I used to work in childcare.  In fact over the last 25 years I have managed three completely different types of nursery with the last being all consuming for a variety of reasons.  Now you may wonder what childcare has to do with dementia (although those of you connected with either may see similarities already) but I have remembered the staff meetings held at the most recent of those three and how useful they were.  Each month on the agenda would be a list of children who needed support.  Perhaps they had just joined us, maybe there were difficulties at home, possibly there had been a transition period in the nursery itself, whatever the reason we would look at what was happening, where help was needed and, most importantly, what changes we, the grown-ups, needed to make.  The list would be different at each meeting as children responded to the changes and those that benefited were moved off the list.  Where our changes hadn't made a difference we discussed why not and looked at w

Strategies need to be a moveable feast

A few weeks ago Ash kept putting floor cleaner on the shopping list because he couldn't see any bottles in the cupboard under the sink where he'd decided we'd always kept them.  I moved the bottles we already had from the cupboard in the utility room where they'd lived for several years and put them in the cupboard under the sink feeling very pleased with myself for solving a problem.  He's now stopped looking there as, apparently, we keep floor cleaner next to the sink in the utility room so when he can't see any bottles there he decides we don't have any and puts it on the shopping list.  Have now moved the two full bottles from the cupboard under the sink in the kitchen to the space next to the sink in the utility room.  Who knows where they'll have to go next.  On top of that while at my mum's last week I opened the utensil drawer in her kitchen to find a single, sprouting potato nestled amongst the knives, masher, serving spoons etc!  My life ge

Managing the situation

I have spent today delivering a training course to early years practitioners.  The course was about partnership with parents and getting parents involved in their children's learning.  Now this might seem a million miles from what we're experiencing just now but when we were discussing how to involve one particular parent in one particular setting things started to connect.  There were barriers to this parent getting involved but it seemed obvious to me that the nursery just needed to look at everything from a different perspective, think of different ways to approach the problem and keep at it until they found something that worked rather than getting frustrated because what they were doing wasn't working.  Then I stopped as I realised that it took me several months to get to the point where that happened in this house.  All the frustrations of the first few months crowded in on me but I also realised that we have done that and everything is so much better because of it.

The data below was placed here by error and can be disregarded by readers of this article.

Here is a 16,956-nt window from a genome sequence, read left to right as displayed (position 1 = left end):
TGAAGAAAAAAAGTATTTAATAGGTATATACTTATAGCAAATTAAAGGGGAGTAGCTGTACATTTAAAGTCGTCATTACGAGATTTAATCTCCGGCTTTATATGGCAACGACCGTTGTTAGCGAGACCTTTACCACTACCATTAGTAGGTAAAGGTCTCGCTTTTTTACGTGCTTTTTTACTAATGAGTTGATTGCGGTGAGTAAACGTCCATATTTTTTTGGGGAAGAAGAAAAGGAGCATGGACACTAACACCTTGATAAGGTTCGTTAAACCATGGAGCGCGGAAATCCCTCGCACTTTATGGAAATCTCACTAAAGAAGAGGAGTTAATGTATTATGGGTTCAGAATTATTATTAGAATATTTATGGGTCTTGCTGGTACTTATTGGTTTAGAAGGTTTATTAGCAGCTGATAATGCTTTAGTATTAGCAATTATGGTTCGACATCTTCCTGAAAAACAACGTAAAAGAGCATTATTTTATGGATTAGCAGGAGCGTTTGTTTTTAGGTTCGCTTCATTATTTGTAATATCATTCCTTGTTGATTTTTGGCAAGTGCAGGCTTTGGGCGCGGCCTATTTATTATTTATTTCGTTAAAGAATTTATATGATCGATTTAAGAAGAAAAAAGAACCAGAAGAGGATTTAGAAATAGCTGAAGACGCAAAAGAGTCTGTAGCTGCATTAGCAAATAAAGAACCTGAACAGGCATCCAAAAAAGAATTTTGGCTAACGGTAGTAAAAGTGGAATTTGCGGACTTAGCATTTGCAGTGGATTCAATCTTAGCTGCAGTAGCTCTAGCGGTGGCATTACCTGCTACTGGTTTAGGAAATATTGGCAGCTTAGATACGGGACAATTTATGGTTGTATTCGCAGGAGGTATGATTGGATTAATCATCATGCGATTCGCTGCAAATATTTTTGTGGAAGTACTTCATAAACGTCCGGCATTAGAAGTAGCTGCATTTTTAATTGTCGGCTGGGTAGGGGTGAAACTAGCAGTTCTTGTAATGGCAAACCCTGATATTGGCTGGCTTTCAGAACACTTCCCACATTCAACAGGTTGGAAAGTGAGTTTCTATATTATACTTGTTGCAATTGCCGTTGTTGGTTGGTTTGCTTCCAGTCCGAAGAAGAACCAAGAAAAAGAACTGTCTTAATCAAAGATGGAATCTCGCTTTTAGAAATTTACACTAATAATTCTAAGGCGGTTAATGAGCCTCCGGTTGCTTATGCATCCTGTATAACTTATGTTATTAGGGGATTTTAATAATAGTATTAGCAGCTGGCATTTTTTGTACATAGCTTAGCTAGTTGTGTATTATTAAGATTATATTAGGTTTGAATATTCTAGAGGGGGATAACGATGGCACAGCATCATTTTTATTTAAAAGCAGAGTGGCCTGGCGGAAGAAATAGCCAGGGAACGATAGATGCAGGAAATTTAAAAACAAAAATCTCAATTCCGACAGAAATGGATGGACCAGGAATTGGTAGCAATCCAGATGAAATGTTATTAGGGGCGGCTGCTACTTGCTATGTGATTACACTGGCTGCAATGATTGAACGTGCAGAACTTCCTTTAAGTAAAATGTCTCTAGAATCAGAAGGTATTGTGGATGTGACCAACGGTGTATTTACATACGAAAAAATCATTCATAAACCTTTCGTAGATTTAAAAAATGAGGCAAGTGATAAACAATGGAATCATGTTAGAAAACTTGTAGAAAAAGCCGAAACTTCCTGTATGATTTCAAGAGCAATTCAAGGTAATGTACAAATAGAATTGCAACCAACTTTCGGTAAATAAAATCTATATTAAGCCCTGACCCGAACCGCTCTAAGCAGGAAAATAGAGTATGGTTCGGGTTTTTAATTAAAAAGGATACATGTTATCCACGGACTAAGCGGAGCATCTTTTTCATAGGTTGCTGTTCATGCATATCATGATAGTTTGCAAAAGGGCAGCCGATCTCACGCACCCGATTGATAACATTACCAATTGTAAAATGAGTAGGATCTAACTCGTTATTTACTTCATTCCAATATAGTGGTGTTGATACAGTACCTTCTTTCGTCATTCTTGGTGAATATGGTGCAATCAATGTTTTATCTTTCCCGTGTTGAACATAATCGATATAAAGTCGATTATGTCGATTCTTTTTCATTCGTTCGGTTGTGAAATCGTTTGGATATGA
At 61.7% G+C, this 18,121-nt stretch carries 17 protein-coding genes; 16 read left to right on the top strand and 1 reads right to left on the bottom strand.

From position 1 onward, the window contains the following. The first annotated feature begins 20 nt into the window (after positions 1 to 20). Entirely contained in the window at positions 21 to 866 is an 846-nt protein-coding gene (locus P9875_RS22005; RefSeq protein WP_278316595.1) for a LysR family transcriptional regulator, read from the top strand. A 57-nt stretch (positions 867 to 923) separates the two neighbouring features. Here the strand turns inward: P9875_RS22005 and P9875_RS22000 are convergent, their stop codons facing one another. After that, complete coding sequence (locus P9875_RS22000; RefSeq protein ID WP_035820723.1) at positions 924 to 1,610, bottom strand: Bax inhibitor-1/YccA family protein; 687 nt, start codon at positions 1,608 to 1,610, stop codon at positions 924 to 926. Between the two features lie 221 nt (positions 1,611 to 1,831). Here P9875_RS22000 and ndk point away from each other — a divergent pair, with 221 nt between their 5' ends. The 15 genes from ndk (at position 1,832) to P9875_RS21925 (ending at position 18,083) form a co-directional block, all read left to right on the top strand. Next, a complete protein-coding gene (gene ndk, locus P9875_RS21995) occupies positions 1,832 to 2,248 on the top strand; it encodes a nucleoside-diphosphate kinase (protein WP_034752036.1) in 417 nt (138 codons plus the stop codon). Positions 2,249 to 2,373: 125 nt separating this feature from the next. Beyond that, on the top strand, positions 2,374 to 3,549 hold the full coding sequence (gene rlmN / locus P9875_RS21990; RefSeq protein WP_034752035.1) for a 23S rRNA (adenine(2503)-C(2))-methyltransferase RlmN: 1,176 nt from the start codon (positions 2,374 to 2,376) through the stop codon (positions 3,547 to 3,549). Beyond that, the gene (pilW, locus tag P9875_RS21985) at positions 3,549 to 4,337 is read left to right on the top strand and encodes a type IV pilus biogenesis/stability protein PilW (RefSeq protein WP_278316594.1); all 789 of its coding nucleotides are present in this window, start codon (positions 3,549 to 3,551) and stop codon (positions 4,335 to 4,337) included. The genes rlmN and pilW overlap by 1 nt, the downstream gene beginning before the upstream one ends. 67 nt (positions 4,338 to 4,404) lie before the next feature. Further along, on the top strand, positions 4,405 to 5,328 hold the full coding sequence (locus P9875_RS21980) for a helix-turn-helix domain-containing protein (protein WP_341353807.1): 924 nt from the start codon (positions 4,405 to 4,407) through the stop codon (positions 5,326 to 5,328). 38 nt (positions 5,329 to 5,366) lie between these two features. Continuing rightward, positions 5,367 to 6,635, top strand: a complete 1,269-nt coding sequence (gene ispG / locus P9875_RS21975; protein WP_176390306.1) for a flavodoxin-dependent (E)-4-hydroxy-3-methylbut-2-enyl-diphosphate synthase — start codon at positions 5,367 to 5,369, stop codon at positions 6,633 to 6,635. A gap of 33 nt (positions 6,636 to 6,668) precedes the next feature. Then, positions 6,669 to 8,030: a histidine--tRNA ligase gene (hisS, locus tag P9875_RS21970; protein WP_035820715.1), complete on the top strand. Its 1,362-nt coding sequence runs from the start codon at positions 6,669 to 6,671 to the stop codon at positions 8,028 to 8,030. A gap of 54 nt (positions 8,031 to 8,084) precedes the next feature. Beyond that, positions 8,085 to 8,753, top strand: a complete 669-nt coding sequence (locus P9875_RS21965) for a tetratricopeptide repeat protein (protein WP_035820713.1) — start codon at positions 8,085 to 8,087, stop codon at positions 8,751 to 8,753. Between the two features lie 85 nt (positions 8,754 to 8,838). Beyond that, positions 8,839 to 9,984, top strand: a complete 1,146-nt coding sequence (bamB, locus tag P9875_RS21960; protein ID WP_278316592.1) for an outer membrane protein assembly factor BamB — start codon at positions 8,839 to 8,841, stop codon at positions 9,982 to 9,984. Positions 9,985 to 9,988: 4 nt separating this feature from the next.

Finding a cure?

Everywhere I look at the moment there seems to be a request or a suggestion that I help to raise money to find a cure for Dementia.  Now I know that we need one and that life will be much easier for people in years to come when one is found but realistically that isn't going to happen any time soon.  What those living with dementia need is consistent support with what life is throwing at them right this minute.  When Ash was diagnosed with dementia the first thing that happened was for us to be asked to wait while staff at the memory clinic dispensed the drugs he had been prescribed.  The second thing that happened was that we collected those drugs and made our way out to the car and came home feeling stunned.  We were given no advice about services, who to talk to or where to go.  I found The Contented Dementia Trust by accident and it was the team there who gave Jake and me the strategies that made such a difference to Ash's life.  By accident I discovered a few weeks ago (fr

It may be sunny outside but ........

I've spent all day inside at a computer working so not much to report regarding dementia.  However I can tell you that Ash tried to complete the installation of the new tv today.  That sounds very grand but really just involved connecting wires so that the dvd player/recorder functioned.  The difficulty was that the tv and recorder decided that they didn't like each other very much and weren't going to communicate.  In that same situation not so long ago a crisis would have loomed and I would have spent a large portion of the day calming things down and sorting it all out.  Today Ash just decided that, as long as the TV worked (it did), the rest of it could wait until he had figured it all out.  What a relief that was!!

Another positive for dementia

Am discovering that arguments with a person who has dementia last just as long as it takes the other person to walk out of the room.  Just been putting a new tv together (courtesy of my mum) and a slight disagreement broke out over the plug of all things.  I decided it was easier to leave him to it so left the room and by the time I went back in 5 minutes later he had no recollection of the difference of opinion and just wanted to show me the tennis.  Who says dementia is all bad?

Breakfast with the four year old

Lovely, lovely day today.  needed to be out of the house by 9am as meeting up at mum's with J, S and the 4 year old light of our lives.  Jake brought and cooked breakfast and the 4 year old entertained the grown ups and the dog so what more could we want?  Ash in a good mood and very switched on the whole time so it felt like a normal family get-together.  May there be many more of them.